Microstructure and residual stress in Ti-6l-4V parts made by different additive manufacturing techniques

Research output: Contribution to conferenceAbstract

Abstract

Additive manufacturing (AM) also known as solid free form fabrication or additive fabrication, additive layer manufacturing, direct digital manufacturing and 3D printing, is rapidly growing as an advanced manufacturing technology. At present, two major groups of AM techniques, namely powder bed fusion (PBF) and directed energy deposition (DPD), are available. The AM techniques are classified based on the heat source used for the manufacturing process whether it is provided by laser, or an electron beam. Disregarding the AM manufacturing method, the material’s mechanical properties, residual stress level and surface quality are the major limitations preventing the uptake of the technology to produce components for demanding engineering applications. The objective of this study is to obtain more in-depth knowledge of microstructure and residual stress developments in Ti-6Al-4V cylindrical parts made by different AM techniques, and compare the results with parts made through traditional manufacturing practices (i.e. Ti-6Al-4V_ELI). For this purpose, direct comparisons are made between the microstructure and mechanical properties of the materials made by AM techniques and those made by a forging process route.

Conference

ConferenceInternational Conference on Ultrafine Grained and Nanocrystalline Materials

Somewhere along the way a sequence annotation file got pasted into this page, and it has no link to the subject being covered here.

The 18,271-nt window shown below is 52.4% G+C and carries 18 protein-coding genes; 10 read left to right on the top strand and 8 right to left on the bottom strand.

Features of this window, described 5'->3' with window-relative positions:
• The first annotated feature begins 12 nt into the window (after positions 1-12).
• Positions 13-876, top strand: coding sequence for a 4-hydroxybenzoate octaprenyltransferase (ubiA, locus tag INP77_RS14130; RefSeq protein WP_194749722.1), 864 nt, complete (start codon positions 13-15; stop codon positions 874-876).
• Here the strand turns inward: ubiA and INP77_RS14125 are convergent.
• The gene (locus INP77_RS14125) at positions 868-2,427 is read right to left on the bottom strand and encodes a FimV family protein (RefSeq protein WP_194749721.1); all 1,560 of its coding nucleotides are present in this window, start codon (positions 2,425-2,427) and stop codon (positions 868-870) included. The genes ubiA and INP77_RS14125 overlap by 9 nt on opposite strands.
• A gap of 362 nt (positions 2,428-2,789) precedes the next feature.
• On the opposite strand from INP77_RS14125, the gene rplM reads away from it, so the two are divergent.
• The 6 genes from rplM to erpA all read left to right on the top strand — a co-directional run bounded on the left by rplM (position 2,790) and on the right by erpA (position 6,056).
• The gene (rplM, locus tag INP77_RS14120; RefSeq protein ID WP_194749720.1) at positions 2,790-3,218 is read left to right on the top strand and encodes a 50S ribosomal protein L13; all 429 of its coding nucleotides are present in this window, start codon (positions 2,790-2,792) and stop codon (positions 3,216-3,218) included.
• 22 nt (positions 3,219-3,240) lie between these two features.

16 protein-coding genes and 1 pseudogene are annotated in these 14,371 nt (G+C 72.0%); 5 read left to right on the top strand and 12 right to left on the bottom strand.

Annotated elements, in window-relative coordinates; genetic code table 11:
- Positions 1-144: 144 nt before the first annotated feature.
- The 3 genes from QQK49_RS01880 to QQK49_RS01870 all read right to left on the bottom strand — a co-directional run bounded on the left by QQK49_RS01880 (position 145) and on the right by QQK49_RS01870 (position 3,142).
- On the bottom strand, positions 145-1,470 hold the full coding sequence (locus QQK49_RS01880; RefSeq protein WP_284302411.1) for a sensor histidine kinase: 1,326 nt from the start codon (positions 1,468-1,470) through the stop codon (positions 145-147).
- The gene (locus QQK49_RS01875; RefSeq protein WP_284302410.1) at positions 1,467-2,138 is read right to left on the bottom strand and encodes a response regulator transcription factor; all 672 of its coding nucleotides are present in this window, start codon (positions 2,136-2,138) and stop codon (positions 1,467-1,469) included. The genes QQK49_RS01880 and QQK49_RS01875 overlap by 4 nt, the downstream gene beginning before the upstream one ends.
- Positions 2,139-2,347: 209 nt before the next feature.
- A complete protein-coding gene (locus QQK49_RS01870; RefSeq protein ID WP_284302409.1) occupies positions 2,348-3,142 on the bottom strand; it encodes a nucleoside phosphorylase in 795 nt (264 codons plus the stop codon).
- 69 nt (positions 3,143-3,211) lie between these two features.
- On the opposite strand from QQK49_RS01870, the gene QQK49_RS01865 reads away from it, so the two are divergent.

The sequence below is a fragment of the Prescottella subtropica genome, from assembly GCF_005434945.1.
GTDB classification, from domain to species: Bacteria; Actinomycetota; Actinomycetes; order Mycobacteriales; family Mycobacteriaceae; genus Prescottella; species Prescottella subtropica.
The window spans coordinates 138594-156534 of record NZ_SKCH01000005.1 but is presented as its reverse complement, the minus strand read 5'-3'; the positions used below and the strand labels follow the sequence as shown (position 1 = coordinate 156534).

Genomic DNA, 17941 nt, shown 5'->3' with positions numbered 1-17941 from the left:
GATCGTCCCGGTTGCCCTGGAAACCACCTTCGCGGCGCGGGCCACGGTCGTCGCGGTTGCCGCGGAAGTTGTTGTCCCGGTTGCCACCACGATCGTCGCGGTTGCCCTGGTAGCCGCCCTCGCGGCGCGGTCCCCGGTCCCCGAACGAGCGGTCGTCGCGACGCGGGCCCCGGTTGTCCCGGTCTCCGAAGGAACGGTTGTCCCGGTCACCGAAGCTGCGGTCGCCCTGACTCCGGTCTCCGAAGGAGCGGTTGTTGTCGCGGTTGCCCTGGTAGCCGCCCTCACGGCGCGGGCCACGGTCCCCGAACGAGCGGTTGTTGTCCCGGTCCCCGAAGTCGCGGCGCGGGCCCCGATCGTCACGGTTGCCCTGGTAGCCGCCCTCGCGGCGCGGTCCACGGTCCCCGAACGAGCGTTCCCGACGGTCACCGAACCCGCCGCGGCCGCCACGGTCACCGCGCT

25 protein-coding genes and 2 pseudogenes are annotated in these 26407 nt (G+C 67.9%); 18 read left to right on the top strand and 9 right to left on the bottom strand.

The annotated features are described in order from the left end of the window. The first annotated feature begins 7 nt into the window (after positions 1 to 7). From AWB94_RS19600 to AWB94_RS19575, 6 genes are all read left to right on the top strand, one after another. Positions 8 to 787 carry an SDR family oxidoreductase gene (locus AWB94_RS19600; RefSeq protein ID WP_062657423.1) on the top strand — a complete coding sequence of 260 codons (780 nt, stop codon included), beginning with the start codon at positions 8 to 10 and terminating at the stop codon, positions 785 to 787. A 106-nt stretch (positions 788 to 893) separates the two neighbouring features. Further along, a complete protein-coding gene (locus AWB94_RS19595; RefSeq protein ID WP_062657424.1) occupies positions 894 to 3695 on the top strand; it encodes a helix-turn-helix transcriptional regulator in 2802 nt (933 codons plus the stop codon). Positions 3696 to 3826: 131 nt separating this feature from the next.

Abbreviated titleUFGNM-2016
CountryRussian Federation
CityUfa
Period3/10/167/10/16

Fingerprint

3D printers
Residual stresses
Microstructure
Layered manufacturing
Mechanical properties
Forging
Surface properties
Printing
Electron beams
Fusion reactions
Powders
Fabrication
Lasers

Keywords

  • additive manufacturing (AM)
  • Microstructure
  • residual stresses
  • Ti64

Cite this

Konkova, T. N., Rahimi, S., & Blackwell, P. L. (2016). Microstructure and residual stress in Ti-6l-4V parts made by different additive manufacturing techniques. 75. Abstract from International Conference on Ultrafine Grained and Nanocrystalline Materials, Ufa, Russian Federation.
Konkova, T. N. ; Rahimi, S. ; Blackwell, P. L. / Microstructure and residual stress in Ti-6l-4V parts made by different additive manufacturing techniques. Abstract from International Conference on Ultrafine Grained and Nanocrystalline Materials, Ufa, Russian Federation.
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note = "International Conference on Ultrafine Grained and Nanocrystalline Materials, UFGNM-2016 ; Conference date: 03-10-2016 Through 07-10-2016",

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Konkova, TN, Rahimi, S & Blackwell, PL 2016, 'Microstructure and residual stress in Ti-6l-4V parts made by different additive manufacturing techniques' International Conference on Ultrafine Grained and Nanocrystalline Materials, Ufa, Russian Federation, 3/10/16 - 7/10/16, pp. 75.

Microstructure and residual stress in Ti-6l-4V parts made by different additive manufacturing techniques. / Konkova, T. N.; Rahimi, S.; Blackwell, P. L.